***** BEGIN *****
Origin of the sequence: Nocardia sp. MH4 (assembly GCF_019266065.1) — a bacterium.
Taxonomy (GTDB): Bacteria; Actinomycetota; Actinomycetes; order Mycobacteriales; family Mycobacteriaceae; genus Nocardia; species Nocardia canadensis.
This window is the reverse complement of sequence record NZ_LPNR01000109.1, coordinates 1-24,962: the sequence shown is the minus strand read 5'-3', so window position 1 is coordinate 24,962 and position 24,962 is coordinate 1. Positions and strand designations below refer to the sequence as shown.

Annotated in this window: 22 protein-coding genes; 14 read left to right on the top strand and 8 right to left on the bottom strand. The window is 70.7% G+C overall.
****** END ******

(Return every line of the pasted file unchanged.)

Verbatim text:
Origin of the sequence: Nocardia sp. MH4 (assembly GCF_019266065.1) — a bacterium.
Taxonomy (GTDB): Bacteria; Actinomycetota; Actinomycetes; order Mycobacteriales; family Mycobacteriaceae; genus Nocardia; species Nocardia canadensis.
This window is the reverse complement of sequence record NZ_LPNR01000109.1, coordinates 1-24,962: the sequence shown is the minus strand read 5'-3', so window position 1 is coordinate 24,962 and position 24,962 is coordinate 1. Positions and strand designations below refer to the sequence as shown.

Annotated in this window: 22 protein-coding genes; 14 read left to right on the top strand and 8 right to left on the bottom strand. The window is 70.7% G+C overall.